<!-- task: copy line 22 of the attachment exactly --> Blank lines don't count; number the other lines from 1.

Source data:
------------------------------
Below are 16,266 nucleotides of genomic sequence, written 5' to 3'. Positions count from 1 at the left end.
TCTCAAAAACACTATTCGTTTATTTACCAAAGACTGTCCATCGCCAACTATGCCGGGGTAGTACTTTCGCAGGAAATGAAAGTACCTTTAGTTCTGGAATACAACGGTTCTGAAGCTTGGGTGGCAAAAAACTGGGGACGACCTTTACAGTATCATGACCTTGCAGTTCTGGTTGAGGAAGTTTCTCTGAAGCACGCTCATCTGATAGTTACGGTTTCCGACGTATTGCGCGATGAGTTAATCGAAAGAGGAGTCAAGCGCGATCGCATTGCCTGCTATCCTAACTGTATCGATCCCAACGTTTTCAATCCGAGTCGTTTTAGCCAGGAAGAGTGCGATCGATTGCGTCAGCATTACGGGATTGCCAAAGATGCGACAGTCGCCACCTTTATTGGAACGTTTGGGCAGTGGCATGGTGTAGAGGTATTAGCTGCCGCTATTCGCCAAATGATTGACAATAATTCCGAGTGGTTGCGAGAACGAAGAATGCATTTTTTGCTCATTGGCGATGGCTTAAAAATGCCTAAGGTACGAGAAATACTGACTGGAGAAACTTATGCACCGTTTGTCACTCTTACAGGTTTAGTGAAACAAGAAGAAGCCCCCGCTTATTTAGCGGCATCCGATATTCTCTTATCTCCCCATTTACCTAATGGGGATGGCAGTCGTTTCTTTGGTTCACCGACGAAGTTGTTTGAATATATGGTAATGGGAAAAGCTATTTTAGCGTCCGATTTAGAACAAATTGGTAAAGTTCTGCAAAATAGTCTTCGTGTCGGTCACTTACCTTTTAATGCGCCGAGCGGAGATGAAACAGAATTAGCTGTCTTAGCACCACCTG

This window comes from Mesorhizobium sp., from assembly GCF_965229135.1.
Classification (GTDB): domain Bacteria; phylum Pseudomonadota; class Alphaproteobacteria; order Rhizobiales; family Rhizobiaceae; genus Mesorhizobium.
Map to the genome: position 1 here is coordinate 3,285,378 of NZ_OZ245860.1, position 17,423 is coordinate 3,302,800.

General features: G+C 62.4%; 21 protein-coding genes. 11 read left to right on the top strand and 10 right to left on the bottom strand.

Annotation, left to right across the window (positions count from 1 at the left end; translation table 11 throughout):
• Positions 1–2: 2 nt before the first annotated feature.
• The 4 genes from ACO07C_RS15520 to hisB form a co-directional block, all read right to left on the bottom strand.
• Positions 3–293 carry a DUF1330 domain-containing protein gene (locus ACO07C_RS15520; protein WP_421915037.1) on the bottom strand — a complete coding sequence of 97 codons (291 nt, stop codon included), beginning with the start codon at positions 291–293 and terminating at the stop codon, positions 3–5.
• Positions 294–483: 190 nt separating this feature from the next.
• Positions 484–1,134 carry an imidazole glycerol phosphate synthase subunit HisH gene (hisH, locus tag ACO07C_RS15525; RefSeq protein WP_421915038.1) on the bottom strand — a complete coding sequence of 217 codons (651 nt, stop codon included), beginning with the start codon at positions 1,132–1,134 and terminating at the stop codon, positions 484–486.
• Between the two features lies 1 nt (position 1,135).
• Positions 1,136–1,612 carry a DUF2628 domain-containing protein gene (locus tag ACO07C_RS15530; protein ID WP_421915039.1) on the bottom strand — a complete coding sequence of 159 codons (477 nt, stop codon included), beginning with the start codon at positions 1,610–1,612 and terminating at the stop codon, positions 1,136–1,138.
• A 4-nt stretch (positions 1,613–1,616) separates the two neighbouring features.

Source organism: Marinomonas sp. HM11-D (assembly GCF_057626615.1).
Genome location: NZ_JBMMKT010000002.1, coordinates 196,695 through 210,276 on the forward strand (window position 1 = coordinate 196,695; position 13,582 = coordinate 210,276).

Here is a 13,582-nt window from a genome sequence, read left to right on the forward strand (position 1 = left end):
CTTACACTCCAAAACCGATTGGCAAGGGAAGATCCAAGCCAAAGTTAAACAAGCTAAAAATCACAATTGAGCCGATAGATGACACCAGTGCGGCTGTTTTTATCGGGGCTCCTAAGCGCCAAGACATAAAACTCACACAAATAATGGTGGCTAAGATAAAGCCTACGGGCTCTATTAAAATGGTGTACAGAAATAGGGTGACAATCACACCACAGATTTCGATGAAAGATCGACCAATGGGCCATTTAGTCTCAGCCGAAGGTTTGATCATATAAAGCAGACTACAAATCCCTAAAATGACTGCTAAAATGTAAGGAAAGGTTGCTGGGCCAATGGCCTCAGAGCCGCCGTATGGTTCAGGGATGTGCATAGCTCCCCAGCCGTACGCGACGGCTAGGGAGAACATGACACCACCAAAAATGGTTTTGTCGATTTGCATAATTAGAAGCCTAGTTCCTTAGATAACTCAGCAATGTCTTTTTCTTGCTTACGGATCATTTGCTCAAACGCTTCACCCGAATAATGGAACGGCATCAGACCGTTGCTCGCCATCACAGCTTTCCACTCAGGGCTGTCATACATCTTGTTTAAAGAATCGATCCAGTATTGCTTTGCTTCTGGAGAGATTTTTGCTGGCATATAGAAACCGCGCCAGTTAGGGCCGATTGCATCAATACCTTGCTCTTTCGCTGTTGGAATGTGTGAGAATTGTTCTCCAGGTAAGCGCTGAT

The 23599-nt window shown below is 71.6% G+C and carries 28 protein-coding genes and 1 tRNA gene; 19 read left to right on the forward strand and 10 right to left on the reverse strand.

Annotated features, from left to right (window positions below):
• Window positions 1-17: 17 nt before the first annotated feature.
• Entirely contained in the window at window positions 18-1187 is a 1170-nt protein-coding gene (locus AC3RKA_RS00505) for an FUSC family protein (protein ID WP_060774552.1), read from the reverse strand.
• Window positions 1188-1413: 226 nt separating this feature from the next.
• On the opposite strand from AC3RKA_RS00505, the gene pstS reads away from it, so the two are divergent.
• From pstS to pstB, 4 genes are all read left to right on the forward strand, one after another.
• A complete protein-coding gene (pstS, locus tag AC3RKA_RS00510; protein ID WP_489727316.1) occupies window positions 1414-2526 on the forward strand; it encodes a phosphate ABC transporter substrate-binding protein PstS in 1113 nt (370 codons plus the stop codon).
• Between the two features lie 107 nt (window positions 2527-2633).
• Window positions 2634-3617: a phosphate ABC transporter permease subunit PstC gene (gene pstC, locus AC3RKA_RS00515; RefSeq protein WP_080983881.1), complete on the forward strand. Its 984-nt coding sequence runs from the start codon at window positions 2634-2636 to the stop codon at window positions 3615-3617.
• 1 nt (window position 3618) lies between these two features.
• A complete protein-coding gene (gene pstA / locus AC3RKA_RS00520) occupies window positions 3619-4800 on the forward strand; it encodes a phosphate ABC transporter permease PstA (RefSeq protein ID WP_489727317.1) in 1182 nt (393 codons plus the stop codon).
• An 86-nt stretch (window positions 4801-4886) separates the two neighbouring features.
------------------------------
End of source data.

• Window positions 1-17: 17 nt before the first annotated feature.